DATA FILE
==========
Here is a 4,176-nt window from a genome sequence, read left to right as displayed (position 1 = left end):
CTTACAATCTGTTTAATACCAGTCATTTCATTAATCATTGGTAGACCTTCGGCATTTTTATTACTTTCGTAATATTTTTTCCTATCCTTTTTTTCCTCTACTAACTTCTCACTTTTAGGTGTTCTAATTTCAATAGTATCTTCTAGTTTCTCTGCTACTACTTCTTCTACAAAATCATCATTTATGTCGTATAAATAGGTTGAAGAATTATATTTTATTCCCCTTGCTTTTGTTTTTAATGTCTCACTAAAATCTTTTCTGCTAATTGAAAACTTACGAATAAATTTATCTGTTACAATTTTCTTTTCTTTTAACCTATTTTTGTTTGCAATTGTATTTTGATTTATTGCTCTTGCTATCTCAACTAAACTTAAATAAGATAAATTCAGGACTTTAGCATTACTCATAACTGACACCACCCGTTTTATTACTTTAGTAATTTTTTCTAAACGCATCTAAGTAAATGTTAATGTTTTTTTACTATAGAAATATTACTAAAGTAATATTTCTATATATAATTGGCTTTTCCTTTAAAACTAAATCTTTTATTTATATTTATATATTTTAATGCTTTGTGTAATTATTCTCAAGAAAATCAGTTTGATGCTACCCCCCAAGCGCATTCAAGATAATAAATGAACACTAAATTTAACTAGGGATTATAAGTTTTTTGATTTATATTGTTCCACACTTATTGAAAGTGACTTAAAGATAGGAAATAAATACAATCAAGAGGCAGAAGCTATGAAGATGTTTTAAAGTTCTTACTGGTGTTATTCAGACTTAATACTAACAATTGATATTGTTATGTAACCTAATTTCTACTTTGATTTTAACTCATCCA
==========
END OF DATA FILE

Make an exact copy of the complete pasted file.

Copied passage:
Here is a 4,176-nt window from a genome sequence, read left to right as displayed (position 1 = left end):
CTTACAATCTGTTTAATACCAGTCATTTCATTAATCATTGGTAGACCTTCGGCATTTTTATTACTTTCGTAATATTTTTTCCTATCCTTTTTTTCCTCTACTAACTTCTCACTTTTAGGTGTTCTAATTTCAATAGTATCTTCTAGTTTCTCTGCTACTACTTCTTCTACAAAATCATCATTTATGTCGTATAAATAGGTTGAAGAATTATATTTTATTCCCCTTGCTTTTGTTTTTAATGTCTCACTAAAATCTTTTCTGCTAATTGAAAACTTACGAATAAATTTATCTGTTACAATTTTCTTTTCTTTTAACCTATTTTTGTTTGCAATTGTATTTTGATTTATTGCTCTTGCTATCTCAACTAAACTTAAATAAGATAAATTCAGGACTTTAGCATTACTCATAACTGACACCACCCGTTTTATTACTTTAGTAATTTTTTCTAAACGCATCTAAGTAAATGTTAATGTTTTTTTACTATAGAAATATTACTAAAGTAATATTTCTATATATAATTGGCTTTTCCTTTAAAACTAAATCTTTTATTTATATTTATATATTTTAATGCTTTGTGTAATTATTCTCAAGAAAATCAGTTTGATGCTACCCCCCAAGCGCATTCAAGATAATAAATGAACACTAAATTTAACTAGGGATTATAAGTTTTTTGATTTATATTGTTCCACACTTATTGAAAGTGACTTAAAGATAGGAAATAAATACAATCAAGAGGCAGAAGCTATGAAGATGTTTTAAAGTTCTTACTGGTGTTATTCAGACTTAATACTAACAATTGATATTGTTATGTAACCTAATTTCTACTTTGATTTTAACTCATCCA